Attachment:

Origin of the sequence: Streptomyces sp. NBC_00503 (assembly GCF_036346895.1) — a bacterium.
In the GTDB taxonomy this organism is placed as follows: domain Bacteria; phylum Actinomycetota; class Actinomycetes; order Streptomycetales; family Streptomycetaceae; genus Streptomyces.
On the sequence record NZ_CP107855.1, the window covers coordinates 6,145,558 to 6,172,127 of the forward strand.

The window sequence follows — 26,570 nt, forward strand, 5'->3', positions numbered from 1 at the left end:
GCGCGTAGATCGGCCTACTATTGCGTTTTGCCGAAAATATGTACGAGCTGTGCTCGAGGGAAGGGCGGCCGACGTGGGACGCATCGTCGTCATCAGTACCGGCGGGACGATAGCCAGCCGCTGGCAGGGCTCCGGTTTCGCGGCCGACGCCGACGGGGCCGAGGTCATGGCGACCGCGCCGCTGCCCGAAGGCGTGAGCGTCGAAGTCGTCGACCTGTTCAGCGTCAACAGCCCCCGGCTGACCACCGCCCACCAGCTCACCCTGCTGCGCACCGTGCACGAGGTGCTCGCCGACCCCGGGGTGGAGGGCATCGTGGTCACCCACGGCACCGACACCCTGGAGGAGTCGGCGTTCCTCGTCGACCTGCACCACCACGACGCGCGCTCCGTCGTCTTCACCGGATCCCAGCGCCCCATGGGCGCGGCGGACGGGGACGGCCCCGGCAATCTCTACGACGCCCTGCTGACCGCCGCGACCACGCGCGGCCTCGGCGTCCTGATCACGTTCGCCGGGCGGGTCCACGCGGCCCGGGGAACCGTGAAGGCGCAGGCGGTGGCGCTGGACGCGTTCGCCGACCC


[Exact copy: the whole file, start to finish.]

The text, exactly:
Origin of the sequence: Streptomyces sp. NBC_00503 (assembly GCF_036346895.1) — a bacterium.
In the GTDB taxonomy this organism is placed as follows: domain Bacteria; phylum Actinomycetota; class Actinomycetes; order Streptomycetales; family Streptomycetaceae; genus Streptomyces.
On the sequence record NZ_CP107855.1, the window covers coordinates 6,145,558 to 6,172,127 of the forward strand.

The window sequence follows — 26,570 nt, forward strand, 5'->3', positions numbered from 1 at the left end:
GCGCGTAGATCGGCCTACTATTGCGTTTTGCCGAAAATATGTACGAGCTGTGCTCGAGGGAAGGGCGGCCGACGTGGGACGCATCGTCGTCATCAGTACCGGCGGGACGATAGCCAGCCGCTGGCAGGGCTCCGGTTTCGCGGCCGACGCCGACGGGGCCGAGGTCATGGCGACCGCGCCGCTGCCCGAAGGCGTGAGCGTCGAAGTCGTCGACCTGTTCAGCGTCAACAGCCCCCGGCTGACCACCGCCCACCAGCTCACCCTGCTGCGCACCGTGCACGAGGTGCTCGCCGACCCCGGGGTGGAGGGCATCGTGGTCACCCACGGCACCGACACCCTGGAGGAGTCGGCGTTCCTCGTCGACCTGCACCACCACGACGCGCGCTCCGTCGTCTTCACCGGATCCCAGCGCCCCATGGGCGCGGCGGACGGGGACGGCCCCGGCAATCTCTACGACGCCCTGCTGACCGCCGCGACCACGCGCGGCCTCGGCGTCCTGATCACGTTCGCCGGGCGGGTCCACGCGGCCCGGGGAACCGTGAAGGCGCAGGCGGTGGCGCTGGACGCGTTCGCCGACCC